The Organic Architecture Guild

A Sustainability Union

Cosanti - Paolo Soleri

Paolo Soleri was born in Turin, Italy.  He was awarded his "laurea" (PhD degree with highest honors) in architecture from the Politecnico di Torino in 1946. He visited the United States in 1947 and spent a year and a half in fellowship with Frank Lloyd Wright at Taliesin West in Arizona, and at Taliesin in Spring Green, Wisconsin. During this time, he gained international recognition for a bridge design displayed at the Museum of Modern Art.

Soleri returned to Italy in 1950 where he was commissioned to build a large ceramics factory, "Ceramica Artistica Solimene" in Vietri on the Amalfi coast. The ceramics industry processes he became familiar with during its construction led to his award-winning designs and production of ceramic and bronze windbells and siltcast architectural structures. For over 30 years, proceeds from sales of the windbells have provided funds for construction to test his theoretical work.

In 1956 he settled in Scottsdale, Arizona, with his late wife, Colly, and their two daughters. Dr. and Mrs. Soleri made a life-long commitment to research and experimentation in urban planning, establishing the Cosanti Foundation, a non-profit educational foundation. Soleri's philosophy and works have been strongly influenced by the Jesuit paleontologist and philosopher Pierre Teilhard de Chardin.


The Cosanti Foundation's major project is Arcosanti, a community planned for 5,000 people, designed by Soleri; Arcosanti has been in construction since 1970. Located near Cordes Junction, about 70 miles north of Phoenix and visible from Interstate I-17 in central Arizona, the project intends to provide a model demonstrating Soleri's concept of "Arcology", architecture coherent with ecology. Arcology is envisioned by Soleri as a hyperdense city, designed to maximize human interaction; it should maximize access to shared, cost-effective infrastructural services, conserve water and reduce sewage; minimize the use of energy, raw materials and land; reduce waste and environmental pollution; and allow interaction with the surrounding natural environment. Arcosanti is a prototype of a desert arcology. Soleri's other arcology designs envisioned sites such as the ocean (Nova Noah), et al (see: Arcology: City in the Image of Man).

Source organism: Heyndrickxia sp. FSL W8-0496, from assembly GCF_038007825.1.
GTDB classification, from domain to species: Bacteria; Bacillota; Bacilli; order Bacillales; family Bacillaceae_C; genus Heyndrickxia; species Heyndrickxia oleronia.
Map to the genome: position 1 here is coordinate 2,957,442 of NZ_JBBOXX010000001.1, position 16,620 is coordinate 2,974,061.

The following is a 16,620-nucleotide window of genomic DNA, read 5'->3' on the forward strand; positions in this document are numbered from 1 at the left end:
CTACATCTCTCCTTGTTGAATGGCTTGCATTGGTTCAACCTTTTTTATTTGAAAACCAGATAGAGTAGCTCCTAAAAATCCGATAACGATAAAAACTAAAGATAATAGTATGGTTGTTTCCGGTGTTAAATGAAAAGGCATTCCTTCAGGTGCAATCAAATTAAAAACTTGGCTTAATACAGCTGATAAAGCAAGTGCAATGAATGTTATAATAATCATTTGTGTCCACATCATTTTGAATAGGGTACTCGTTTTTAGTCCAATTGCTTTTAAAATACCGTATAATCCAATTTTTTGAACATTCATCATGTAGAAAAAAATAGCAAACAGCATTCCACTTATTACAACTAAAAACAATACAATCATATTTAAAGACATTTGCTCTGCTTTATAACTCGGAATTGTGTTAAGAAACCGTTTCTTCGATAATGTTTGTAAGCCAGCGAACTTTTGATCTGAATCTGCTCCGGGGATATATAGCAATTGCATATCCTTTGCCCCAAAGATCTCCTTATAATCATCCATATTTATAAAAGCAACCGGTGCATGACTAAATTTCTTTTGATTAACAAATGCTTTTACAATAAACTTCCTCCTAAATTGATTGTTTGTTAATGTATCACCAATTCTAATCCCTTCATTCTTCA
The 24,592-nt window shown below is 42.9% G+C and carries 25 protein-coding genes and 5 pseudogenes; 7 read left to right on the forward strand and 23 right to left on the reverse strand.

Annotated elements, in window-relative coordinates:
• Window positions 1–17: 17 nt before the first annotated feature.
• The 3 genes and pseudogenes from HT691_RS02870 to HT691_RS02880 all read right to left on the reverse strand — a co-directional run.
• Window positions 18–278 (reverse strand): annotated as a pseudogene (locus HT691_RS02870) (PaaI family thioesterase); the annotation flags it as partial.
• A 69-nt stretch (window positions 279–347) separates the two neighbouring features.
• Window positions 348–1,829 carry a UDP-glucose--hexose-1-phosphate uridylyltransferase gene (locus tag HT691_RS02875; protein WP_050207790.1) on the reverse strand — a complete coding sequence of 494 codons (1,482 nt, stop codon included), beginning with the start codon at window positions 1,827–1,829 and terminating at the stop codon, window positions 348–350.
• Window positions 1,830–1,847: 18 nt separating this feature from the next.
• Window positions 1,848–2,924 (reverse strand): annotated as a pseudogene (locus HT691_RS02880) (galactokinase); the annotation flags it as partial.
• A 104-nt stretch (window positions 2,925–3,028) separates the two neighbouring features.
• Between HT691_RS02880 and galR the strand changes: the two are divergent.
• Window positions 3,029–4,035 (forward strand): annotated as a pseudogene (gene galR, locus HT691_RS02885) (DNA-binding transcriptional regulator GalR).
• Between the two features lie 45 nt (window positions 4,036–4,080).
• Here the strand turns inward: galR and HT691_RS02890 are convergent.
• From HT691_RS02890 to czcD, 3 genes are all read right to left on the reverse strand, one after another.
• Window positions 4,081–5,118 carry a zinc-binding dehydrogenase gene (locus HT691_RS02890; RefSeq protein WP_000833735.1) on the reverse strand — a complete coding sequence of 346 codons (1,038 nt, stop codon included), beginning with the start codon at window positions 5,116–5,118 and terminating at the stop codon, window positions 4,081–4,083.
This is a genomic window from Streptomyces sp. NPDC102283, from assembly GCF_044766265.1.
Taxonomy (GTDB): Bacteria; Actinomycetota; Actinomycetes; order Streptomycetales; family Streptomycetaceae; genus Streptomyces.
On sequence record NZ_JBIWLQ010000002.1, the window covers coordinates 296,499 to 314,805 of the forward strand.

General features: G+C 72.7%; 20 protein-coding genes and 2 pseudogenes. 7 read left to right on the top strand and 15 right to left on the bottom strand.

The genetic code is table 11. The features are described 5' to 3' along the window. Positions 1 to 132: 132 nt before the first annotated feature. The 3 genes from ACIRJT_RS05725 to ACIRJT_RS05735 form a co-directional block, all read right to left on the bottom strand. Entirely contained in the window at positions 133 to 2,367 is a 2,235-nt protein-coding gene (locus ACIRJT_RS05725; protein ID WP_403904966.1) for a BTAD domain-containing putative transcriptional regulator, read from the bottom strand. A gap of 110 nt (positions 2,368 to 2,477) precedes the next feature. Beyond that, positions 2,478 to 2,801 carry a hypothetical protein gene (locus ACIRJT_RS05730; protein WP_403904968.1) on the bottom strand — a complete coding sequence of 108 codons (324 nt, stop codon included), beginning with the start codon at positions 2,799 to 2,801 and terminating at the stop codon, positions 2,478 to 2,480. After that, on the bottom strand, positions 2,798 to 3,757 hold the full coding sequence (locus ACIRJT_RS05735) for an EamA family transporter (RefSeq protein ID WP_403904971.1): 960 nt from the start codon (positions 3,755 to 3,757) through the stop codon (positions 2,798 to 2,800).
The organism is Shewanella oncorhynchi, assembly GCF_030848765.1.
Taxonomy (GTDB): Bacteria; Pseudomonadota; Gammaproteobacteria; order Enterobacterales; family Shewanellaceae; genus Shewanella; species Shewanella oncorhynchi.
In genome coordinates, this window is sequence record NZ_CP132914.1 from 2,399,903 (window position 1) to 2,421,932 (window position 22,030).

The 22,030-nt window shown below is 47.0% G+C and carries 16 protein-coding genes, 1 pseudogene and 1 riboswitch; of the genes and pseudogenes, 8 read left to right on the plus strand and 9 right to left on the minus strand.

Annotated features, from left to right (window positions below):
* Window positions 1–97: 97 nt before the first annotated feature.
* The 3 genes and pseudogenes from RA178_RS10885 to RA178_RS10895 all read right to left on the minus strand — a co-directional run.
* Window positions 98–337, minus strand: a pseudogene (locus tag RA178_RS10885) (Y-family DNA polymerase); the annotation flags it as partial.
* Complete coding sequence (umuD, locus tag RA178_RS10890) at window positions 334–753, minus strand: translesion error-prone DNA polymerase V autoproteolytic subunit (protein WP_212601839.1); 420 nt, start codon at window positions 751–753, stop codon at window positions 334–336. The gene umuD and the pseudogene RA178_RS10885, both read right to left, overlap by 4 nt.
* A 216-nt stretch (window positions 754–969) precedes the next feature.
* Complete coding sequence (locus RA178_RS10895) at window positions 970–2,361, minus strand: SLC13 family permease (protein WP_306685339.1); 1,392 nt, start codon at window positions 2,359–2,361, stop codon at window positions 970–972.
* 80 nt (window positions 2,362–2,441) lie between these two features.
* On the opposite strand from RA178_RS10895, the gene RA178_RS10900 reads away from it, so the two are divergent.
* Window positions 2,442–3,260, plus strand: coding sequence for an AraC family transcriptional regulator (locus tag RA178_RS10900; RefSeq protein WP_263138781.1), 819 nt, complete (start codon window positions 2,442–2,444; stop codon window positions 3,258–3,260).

Since 1970, well over 6000 people have participated in Arcosanti's construction. Their international affiliation group is called the Arcosanti Alumni Network. As of 2010, construction is underway to complete Arcosanti's Greenhouse Apron.

One Response to “”

  1. Keben says:

    the thing ilove about humanity is that we more often than not do things that are not for the greater good and make do with muddling along. in this case the tragedy of the commons looks more likely than either arcosanti-ville or a new urbanist response. While I agree with (most of) new urbanism it is, let’s face it incredibly elitist and most of its supporters are not left homeless by the hurricane. While the NU’s plan people are already rebuilding things just as they were before…foolish? maybe. but human.

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